When the Atkins Diet hit the scene in the 1970s, it was a unique fad, emphasizing a low carb, high protein diet in place of traditional calorie reduction. But what was unusual back in 1970 is part of a larger scene now; Atkins is in competition with similar diets like the ketogenic and Paleo diets. What is their appeal, and how should those looking for a weight loss solution differentiate between them?
Atkins: The Old School Option
As noted above, unlike traditional dieting options, Atkins skips the calorie counting associated with dieting, but there’s still some math involved. Instead, you’ll count net carbs (the number of carbs minus the amount of fiber) for a maximum daily intake of 20 grams during phase one and 50 grams during phase two. On top of that, Atkins emphasizes eating protein at every meal and added servings of fat.
Why all the fat if you’re trying to lose weight? The theory behind Atkins is that eating more fat and protein will keep dieters full, preventing mindless snacking, and the foods included are classed as “real foods,” not processed junk, making it fundamentally healthier that artificial low calorie, low sugar products. It can be tricky to get enough fiber on Atkins, but as users move through the phases of the diet, it does become more flexible, with the inclusion of berries, nuts, and seeds.
Ketogenic: Focus On Fat
If you thought there was a lot of fat involved in the Atkins diet, the ketogenic diet takes fat consumption to the next level. In fact, it’s so strict that reporter Melia Robinson notes some call it “Atkins on steroids.” But how can eating that much fat possibly be healthy, never mind encourage weight loss?
The secret of the ketogenic diet is that it piggybacks on a natural bodily process, shifting our normal tendency towards glucogenesis (creating fuel from carbs, broken down into glucose) and instead force it into ketogenesis, creating energy from fat. Our bodies regularly do this when they run out of carbs, but by dramatically reducing carbohydrate intake and increasing fat and protein, we can maintain constant ketogenesis.
Ketogenesis encourages a stable blood sugar level and has anti-inflammatory benefits, and without anything else to fuel it, the ketogenic diet actually pushes the body to burn fat more efficiently. It’s an unexpected, yet natural biological quirk.
Paleo: The Caveman Way
Though not necessarily accurate in its depiction of early human eating habits, the Paleo diet purports to emphasize eating the same way out ancestors ate – no processed foods, legumes, grains, or sugar. Instead, it’s all meats, fats (though not bean, grain, or seed-derived fats), vegetables, and berries. Expect to cut carbs dramatically on the Paleo diet by eliminating the buns on your burgers, replacing potato chips with kale chips, and dropping those peanut butter sandwiches for organic lunchmeats.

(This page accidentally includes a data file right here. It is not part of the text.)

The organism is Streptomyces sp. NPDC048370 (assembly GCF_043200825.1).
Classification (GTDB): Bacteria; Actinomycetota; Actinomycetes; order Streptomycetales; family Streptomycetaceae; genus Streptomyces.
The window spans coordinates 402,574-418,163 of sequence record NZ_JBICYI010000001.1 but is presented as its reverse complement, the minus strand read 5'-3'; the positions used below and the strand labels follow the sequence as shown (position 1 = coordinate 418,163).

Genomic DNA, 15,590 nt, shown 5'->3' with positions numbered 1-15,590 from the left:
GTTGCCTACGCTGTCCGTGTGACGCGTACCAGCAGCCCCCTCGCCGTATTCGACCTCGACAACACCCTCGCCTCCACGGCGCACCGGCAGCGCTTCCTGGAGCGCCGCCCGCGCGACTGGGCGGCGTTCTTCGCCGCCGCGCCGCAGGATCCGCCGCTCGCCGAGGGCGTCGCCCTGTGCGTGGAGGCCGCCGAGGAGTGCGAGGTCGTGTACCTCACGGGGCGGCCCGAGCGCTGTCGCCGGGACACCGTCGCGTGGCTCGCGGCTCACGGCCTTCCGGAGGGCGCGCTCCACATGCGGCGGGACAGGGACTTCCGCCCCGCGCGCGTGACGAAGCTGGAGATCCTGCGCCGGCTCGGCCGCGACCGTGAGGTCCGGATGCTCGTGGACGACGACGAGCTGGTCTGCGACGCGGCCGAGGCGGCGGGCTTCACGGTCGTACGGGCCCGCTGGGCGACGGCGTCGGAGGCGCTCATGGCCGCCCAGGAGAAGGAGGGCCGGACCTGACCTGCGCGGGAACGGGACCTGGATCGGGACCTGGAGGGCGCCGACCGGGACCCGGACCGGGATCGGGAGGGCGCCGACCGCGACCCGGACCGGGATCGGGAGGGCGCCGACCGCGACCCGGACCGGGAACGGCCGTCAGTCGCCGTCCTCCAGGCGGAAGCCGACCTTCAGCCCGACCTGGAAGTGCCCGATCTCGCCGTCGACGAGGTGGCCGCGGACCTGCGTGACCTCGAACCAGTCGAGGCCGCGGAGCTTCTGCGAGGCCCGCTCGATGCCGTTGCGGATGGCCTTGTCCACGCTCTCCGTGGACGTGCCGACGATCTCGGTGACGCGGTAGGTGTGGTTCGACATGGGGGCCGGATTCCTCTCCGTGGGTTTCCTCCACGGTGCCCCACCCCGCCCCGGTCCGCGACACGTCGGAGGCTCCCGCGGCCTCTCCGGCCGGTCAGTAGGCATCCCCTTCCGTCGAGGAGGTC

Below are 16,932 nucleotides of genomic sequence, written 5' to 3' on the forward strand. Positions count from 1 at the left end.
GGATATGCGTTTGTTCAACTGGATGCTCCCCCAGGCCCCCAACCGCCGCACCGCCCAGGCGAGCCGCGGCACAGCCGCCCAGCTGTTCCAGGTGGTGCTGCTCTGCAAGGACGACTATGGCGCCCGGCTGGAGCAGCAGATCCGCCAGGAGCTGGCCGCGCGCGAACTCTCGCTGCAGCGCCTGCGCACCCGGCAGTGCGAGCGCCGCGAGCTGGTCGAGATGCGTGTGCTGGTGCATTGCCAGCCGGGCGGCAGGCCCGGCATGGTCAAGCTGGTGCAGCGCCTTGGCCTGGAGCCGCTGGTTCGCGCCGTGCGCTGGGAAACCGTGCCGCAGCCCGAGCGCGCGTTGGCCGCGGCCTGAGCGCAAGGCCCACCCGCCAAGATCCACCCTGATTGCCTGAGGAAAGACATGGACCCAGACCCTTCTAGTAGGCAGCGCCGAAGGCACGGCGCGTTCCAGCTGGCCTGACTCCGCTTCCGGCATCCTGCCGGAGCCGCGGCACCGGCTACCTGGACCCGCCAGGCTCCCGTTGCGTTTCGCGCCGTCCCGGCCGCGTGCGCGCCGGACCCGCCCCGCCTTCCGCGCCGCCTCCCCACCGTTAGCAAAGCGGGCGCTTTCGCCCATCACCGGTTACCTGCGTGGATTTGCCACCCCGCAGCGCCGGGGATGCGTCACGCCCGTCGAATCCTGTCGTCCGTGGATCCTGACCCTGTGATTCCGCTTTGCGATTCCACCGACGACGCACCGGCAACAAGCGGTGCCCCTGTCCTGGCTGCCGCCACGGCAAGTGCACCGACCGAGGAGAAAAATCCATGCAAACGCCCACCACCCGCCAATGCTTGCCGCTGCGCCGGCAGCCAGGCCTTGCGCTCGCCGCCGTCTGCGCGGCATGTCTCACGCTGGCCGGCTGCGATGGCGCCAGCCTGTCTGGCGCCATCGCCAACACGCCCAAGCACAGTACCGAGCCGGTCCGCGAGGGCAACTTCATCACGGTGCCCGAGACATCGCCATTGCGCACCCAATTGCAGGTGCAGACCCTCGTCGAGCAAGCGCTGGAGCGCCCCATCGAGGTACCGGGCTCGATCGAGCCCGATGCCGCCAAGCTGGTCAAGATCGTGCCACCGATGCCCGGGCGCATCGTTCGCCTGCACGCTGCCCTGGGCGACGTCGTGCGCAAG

The complete carbohydrate ban makes the Paleo diet one of the hardest for modern dieters because most grab-and-go modern staples are off limits. Indeed, it’s so restrictive that many people opt for a “part-time Paleo” approach, or otherwise soften the diet to include organic dairy and sprouted grains. The Paleo diet also has the least scientific backing, though many advocates say it’s the best way to reduce inflammation as you’re eating the foods your body is biologically “meant” to consume.
Low-Carb On The Go
Despite being difficult to adhere to, low-carb diets are in vogue right now, so of course, companies are trying to make it easier for dieters to stay on track. HVMN, for example, purports to be keto in a bottle. In fact, it’s actually bottled ketone ester that users can drink on the go to trigger or maintain ketosis. HVMN is just one of many packaged versions of these low-carb diets, including Atkins bars and drinks, prepackaged Paleo meals, and the items from the many processed products from the Perfect Protein diet.
Ultimately, the Atkins and ketogenic diets offer some real biological benefits, with the metabolic shift produced by the ketogenic diet showing real promise. Still, sustainability is a question that haunts them all. Can anyone who needs to pick up food on the run, who travels a lot, or doesn’t have much time to cook keep up with these diets?
You can get a bulletproof coffee at trendy coffee shops or at Whole Foods, but you won’t find much to eat at your average deli or restaurant. Many will try to stick it out with these diets, but the inability to eat low-carb in a range of settings makes many of these diets more like fads than true nutritional practices for the average diner.